So what do you think about the OpenFora program? They could answer to this wish of debating? But aren’t they too elitist? Yes, that´s exactly my worry. That’s one of the things I thought when I attended my first OpenForum in Paris last December. From a personal perspective, it’s nice to work in Citizens of Europe; I gain a lot, but I don’t know what or to which people I’m giving. That’s the paradox. Sometimes you really wonder who you are working for. It’s a healthy question to ask, even if it´s a bit confusing. Openfora could be one of my favorite projects: I love travelling, meeting new people and that’s why this program is so attractive for me. People who attend are very interesting and I learn a lot of things from them.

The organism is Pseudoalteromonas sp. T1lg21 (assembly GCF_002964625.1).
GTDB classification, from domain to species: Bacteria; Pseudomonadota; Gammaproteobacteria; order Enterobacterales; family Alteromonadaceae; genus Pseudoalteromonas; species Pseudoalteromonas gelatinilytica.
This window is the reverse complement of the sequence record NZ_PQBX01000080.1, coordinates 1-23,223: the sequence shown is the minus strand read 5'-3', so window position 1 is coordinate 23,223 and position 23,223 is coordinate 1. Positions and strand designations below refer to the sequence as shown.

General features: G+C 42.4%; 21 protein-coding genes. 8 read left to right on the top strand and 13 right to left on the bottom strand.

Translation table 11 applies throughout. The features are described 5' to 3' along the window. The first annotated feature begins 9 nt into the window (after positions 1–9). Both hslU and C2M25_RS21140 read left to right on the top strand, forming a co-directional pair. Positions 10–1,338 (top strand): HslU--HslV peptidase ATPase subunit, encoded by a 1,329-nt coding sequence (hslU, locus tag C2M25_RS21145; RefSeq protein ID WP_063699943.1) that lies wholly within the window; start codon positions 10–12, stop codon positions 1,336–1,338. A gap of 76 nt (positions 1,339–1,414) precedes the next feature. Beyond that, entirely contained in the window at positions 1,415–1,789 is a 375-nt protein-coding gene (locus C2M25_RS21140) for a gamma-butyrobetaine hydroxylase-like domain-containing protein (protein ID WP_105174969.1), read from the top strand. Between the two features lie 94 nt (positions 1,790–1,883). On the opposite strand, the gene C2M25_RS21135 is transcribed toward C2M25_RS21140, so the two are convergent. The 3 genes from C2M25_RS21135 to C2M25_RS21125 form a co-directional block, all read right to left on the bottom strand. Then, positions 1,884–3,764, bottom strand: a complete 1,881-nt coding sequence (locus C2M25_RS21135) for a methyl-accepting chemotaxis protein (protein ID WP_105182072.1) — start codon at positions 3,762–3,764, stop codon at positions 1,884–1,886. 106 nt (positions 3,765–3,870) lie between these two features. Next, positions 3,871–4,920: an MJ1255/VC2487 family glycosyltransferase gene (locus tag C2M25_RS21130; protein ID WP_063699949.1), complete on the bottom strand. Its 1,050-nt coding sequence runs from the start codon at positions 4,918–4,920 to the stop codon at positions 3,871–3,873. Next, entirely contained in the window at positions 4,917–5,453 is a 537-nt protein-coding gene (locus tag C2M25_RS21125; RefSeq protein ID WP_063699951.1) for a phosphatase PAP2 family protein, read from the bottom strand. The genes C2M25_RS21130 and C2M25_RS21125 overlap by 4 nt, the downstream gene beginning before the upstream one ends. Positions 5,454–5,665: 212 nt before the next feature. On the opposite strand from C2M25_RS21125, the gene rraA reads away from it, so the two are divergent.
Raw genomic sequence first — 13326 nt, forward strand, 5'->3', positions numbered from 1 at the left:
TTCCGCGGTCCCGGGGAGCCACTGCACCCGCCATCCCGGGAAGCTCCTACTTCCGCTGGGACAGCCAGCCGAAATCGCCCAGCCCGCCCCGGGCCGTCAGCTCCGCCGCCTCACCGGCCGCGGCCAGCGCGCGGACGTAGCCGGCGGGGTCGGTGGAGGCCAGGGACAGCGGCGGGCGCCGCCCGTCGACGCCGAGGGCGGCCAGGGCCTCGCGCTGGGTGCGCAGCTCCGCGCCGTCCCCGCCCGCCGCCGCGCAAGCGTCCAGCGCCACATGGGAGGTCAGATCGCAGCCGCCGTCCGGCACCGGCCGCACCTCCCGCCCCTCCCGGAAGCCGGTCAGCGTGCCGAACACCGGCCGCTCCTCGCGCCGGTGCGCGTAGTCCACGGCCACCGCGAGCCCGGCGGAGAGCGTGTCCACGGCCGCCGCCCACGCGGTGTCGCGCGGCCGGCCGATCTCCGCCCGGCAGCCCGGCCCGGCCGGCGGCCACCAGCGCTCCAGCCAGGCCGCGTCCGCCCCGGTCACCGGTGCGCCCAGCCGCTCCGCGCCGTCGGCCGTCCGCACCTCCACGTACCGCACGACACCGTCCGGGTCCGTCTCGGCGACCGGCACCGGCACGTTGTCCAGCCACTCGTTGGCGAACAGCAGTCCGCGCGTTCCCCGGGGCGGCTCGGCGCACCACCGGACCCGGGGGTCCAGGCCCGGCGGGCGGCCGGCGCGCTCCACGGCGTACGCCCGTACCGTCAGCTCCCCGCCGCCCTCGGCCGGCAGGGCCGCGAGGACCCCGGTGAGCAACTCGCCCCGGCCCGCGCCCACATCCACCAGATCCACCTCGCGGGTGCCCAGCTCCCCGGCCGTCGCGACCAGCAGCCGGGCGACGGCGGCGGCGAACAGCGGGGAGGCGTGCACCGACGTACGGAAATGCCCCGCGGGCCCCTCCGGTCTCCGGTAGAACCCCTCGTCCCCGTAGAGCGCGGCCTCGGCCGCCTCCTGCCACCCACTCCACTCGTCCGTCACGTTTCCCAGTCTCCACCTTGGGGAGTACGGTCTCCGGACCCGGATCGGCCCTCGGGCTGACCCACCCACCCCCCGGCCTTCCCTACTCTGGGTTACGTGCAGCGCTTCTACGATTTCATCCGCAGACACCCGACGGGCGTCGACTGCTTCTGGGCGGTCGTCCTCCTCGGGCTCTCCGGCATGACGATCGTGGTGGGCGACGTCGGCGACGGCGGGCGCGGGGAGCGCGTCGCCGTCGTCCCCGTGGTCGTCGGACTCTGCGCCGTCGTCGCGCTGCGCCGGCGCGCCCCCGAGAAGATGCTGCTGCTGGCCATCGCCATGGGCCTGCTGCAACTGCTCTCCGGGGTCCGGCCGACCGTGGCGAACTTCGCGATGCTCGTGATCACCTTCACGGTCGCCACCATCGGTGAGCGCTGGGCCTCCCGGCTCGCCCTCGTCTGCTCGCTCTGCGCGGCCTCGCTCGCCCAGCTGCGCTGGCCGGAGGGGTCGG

What is the stronger thing your learned about Europe? I’m very aware of the differences between old Europe and its new members. I think our relationships with Europe are very different, our visions are different. People from Eastern Europe are very enthusiastic, active and involved. They know what they would like to do, what they want to change, they have precise ideas and a good knowledge of European institutions. They are very aware of the difficulties and problems in Europe but they remain optimistic. They are motivated by a challenge and are full of energy; they make an effort to learn a lot of foreign languages, which is totally different from French people! People from old Europe have forgotten what the EU gave us. The countries are richer, for example, it’s easy to be able to study in France, Germany, the Netherlands and so on. In France people don’t feel they need to fight to get what they want because they already have it. If they do fight for something, it’s on a national level but rarely on a European one. They want nothing from the EU!